Start your fement at a lower gravity and after it gets going feed it with maltose (you can make it).

K
 

kezza

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cheers for the responses guys we will be brewing this beer on the 2nd of feb so we will have st see how it goes
 

joshuahardie

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I agree with Dr K.
I did a belgian beer last year with a OG of 1096 even with massive amounts of yeast, and a supposedly tolerance of 14% i could not get it to drop below 1028 and it is horrible. too sweet. just disgusting.
That is sub 11% from memory too.

However if I started smaller, and fed the yeast incrementally, I am sure I would of got a lower FG, hit above 12% and been a happy camper.

Your numbers are so high, you are really adding another layer of complexity to it.

and to answer your question. check out WLP099 super high gravity
http://www.whitelabs.com/beer/strains_wlp099.html
 

Nick JD

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kezza said:
cheers for the responses guys we will be brewing this beer on the 2nd of feb so we will have st see how it goes
So long as you don't go on a skydiving forum and ask if it's cool to make a parachute from tissue paper - I say go for it. Your madeness, while not well guided, is empowering!

And yes, it'll taste like shit and you'll dump it.

But at least you're not on a skydiving forum.
 

Diesel80

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Nick JD said:
So long as you don't go on a skydiving forum and ask if it's cool to make a parachute from tissue paper - I say go for it. Your madeness, while not well guided, is empowering!

And yes, it'll taste like shit and you'll dump it.

But at least you're not on a skydiving forum.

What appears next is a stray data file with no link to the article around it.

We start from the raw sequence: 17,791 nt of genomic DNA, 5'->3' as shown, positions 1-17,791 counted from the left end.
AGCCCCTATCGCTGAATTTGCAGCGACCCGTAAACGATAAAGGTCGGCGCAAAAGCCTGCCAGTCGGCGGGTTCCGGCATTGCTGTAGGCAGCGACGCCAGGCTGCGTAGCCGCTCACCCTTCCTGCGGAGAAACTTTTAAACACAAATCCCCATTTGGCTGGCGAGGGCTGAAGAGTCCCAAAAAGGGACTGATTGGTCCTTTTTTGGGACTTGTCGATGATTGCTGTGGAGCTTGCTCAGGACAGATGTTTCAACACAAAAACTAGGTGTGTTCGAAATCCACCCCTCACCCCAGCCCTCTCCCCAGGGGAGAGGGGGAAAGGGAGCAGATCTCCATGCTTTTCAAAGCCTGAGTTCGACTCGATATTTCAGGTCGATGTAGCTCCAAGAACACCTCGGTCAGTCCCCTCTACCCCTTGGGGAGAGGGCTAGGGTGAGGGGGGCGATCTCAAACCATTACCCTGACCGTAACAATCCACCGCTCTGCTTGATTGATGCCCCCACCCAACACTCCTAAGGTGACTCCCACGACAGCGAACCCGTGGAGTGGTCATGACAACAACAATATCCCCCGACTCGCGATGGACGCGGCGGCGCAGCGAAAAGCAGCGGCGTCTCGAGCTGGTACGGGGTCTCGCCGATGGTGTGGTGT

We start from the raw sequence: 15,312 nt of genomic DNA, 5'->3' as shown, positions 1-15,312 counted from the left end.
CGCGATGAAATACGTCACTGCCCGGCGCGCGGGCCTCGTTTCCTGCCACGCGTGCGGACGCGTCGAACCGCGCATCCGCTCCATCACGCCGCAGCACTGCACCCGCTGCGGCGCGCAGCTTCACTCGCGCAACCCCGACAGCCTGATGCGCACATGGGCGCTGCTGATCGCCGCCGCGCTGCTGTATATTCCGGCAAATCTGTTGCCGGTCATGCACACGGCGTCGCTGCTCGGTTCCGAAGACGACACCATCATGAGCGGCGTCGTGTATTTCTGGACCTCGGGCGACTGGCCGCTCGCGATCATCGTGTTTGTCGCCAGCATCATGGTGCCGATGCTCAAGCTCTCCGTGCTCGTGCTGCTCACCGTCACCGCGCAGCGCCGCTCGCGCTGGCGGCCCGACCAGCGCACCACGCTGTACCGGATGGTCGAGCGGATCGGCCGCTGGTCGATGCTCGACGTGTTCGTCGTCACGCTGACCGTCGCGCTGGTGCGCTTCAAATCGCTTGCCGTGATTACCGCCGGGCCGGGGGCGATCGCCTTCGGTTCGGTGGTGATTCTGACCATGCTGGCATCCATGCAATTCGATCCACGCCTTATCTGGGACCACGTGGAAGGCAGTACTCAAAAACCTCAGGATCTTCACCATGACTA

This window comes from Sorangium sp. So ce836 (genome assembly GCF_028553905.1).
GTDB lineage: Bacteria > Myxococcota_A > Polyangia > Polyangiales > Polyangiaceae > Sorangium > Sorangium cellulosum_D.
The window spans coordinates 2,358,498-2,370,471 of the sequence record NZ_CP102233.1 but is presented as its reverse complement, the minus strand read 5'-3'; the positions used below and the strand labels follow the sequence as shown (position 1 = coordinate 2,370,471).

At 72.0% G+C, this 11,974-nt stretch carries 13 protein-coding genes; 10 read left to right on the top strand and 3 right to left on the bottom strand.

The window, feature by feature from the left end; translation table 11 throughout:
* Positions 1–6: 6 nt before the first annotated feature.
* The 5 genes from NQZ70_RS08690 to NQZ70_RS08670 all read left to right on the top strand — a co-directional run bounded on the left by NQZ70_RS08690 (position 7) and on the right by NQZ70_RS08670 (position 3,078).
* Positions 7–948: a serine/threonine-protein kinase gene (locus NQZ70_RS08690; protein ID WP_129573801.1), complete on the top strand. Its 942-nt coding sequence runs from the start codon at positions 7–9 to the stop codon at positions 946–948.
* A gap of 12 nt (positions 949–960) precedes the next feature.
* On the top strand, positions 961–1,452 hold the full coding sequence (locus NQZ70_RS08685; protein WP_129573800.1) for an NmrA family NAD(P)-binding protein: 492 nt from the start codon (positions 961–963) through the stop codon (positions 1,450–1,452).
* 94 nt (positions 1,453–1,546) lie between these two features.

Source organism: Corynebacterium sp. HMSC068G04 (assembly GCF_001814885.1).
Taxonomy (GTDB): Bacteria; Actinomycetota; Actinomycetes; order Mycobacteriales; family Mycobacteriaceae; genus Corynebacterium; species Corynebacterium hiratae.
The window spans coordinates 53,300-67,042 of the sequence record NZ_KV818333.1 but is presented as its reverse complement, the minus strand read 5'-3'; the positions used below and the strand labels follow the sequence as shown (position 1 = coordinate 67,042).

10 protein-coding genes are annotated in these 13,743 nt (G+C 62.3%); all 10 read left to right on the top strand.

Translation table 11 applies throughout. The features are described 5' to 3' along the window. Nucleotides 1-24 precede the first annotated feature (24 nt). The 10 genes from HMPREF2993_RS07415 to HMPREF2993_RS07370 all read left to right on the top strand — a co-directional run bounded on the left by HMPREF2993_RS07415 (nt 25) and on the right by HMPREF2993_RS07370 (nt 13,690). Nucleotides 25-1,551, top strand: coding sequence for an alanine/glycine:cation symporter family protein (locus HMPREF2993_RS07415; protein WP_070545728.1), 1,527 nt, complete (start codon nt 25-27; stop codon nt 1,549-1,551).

Careful we don't let kezza in on the Xmas lotto 2013..... :ph34r:

Optimistic but I reckon I will follow the progress of this escapade. Good luck!
Hope you don't break the bromo!

Cheers,
D80
 

bum

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Nick JD said:
But at least you're not on a skydiving forum.
+1

But's the point really - they aren't. Worst case scenario is they'll waste some grain, yeast, energy in controlling ferment temps and an arvo amongst mates (getting pissed, most likely). Worse things can happen.

Sounds like they're starting out from a position they know is unlikely to succeeed but they want to see if it is possible.

Kezza, pretty much all of the naysayers make good points. If you want to reduce your goals somewhat and make a potentially good, big beer then have a listen. Otherwise, I'm really keen to see how this goes. Good luck.
 

hoppy2B

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Besides the above mentioned 099, which is probably the best for super high gravity, a yeast I have found to be clean flavour wise and good at preserving hop flavour is SN9. It will go to around 18 or 19 percent and produce very little foam. Could always do a split batch.
 

kezza

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Nick JD said:
So long as you don't go on a skydiving forum and ask if it's cool to make a parachute from tissue paper - I say go for it. Your madeness, while not well guided, is empowering!

And yes, it'll taste like shit and you'll dump it.

But at least you're not on a skydiving forum.
Why would i want to jump out of a perfectly good plane